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6 and think these things enough, and not rather cast our eyes upon “ those things that have advanced the impious religion of the Chris« tians? I mean their kindness and compassion to strangers, their “ diligent care in burying the dead ; and that feigned seriousness « and gravity that appears in their whole carriage; all which, I am “ of opinion, we ought really to put in practice. Nor is it enough " that you alone are thus qualified, but all the priests in Galatia ought « to be altogether such : and to that purpose, either shame or per“ suade them into it, or remove them from their sacerdotal function, “ unless, together with their wives, children and servants, they stu" diously apply themselves to the worship of the gods; nor suffer their “ servants, children or wives to be Galileans ; who are despisers of the 6 gods, and prefer impiety before religion. Moreover, warn every “ priest that he go not to the theatre, nor sit drinking in taverns, nor « apply himself to any mean trade. Those that comply, give them “honour and respect ; those that continue obstinate, turn them out.

Appoint several hospitals for poor travellers in every city, that “ indigent strangers, not of ours only, but of any other way, may “ enjoy the benefit of our grace and charity. For the defraying « which expences I have now made provision ; for I have ordered " thirty thousand bushels of wheat to be yearly distributed through“ out Galatia, and sixty thousand quarts of wine ; a fifth part wherec of I will have allowed to the poor officers that wait upon the priests; “ the remainder you shall distribute among the poor and strangers : “ For it were a great shame that when none of the Jews go a begging, " and when the wretched Galileans relieve not only their own, but « ours too, that our poor only should be deserted by us, and left na6 ked and helpless. Wherefore adınonish the Gentiles that they « contribute liberally to these services."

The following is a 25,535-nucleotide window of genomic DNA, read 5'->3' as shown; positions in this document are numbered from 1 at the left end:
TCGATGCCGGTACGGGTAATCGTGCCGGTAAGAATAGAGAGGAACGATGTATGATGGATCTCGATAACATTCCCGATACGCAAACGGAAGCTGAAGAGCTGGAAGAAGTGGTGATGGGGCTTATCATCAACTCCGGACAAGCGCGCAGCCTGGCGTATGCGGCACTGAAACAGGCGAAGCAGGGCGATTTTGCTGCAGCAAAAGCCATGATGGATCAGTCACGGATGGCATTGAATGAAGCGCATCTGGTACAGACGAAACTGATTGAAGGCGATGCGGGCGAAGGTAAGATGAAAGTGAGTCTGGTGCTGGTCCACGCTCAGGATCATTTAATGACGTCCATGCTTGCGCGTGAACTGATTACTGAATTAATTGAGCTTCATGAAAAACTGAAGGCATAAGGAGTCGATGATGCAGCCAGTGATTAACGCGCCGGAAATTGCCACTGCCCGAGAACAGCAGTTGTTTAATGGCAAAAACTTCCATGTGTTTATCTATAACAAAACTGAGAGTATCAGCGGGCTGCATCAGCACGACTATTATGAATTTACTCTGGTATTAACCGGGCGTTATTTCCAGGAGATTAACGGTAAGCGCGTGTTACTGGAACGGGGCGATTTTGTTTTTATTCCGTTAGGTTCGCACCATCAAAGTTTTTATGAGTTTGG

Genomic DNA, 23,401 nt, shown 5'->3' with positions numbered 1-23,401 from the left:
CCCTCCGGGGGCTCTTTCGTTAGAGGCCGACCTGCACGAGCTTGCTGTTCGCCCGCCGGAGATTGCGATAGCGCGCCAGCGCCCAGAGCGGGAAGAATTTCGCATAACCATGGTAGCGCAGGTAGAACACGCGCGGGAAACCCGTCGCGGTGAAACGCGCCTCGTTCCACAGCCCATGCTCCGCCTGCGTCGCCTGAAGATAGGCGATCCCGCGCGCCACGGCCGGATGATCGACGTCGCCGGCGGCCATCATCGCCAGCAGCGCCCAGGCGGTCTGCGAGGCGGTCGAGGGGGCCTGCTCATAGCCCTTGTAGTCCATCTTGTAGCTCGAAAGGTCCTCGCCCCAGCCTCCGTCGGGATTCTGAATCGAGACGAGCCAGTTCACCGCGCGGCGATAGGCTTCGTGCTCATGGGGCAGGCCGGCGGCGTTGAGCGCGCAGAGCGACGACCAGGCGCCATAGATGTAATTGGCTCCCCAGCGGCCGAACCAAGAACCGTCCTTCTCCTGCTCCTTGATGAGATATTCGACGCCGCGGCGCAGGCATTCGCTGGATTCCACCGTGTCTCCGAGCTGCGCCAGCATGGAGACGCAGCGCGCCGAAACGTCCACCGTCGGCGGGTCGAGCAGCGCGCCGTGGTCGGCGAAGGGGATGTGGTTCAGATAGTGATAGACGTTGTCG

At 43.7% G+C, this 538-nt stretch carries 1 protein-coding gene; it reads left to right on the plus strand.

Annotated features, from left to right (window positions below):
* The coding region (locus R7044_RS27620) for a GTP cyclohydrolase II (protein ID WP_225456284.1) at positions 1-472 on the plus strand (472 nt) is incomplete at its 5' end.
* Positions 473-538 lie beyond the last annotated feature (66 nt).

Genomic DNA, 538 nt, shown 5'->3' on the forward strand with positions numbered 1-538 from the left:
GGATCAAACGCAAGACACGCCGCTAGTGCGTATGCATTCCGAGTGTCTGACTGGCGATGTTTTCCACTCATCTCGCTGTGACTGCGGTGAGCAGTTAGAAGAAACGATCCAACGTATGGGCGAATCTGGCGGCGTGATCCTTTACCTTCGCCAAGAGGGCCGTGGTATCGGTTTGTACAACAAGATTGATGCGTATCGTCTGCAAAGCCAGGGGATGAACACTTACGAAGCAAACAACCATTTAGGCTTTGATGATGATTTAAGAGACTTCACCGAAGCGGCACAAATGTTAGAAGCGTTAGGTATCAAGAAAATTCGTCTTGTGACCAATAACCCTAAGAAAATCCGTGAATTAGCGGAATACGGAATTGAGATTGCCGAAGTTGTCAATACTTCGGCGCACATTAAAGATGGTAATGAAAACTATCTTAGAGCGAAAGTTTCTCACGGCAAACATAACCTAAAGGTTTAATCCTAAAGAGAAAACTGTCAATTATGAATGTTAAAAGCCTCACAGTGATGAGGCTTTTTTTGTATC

It should be remembered that these concessions come from perhaps the most determined, though subtle and crafty adversary that Christianity ever had to contend with. To these he was manifestly compelled, as much by the nature of the craft he proposed to use, as by the force of truth ; for notwithstanding his commendation of the lives and manners of the Christians, he cannot help shewing his spleen towards them by descending to use harsh names, and unfair insinuations, such as, feigned seriousness, impious religion, wretched Galileans, and the like. These are decided proofs of his enmity, and, at the same time, of the power of truth ; that he was mortified at being compelled to such commendation. Sobriety and regularity of manners, with charity and benevolence to the needy, are among the greatest virtues ; on these, in an eminent degree, depend the peace and happiness of the world ; and these, after the example of Christians, he recommends to his pagan votaries. Can there be a more desicive proof than this, that there was something very conspicuous in the manners and conduct of a set of people thus commended by their greatest enemy!

Among other things here recommended to the imitation of the pagans, we find hospitals and charitable institutions for the relief of the indigent, which, it has been remarked in a former essay, were exclusively the offspring of Christianity ; and are a blessing to the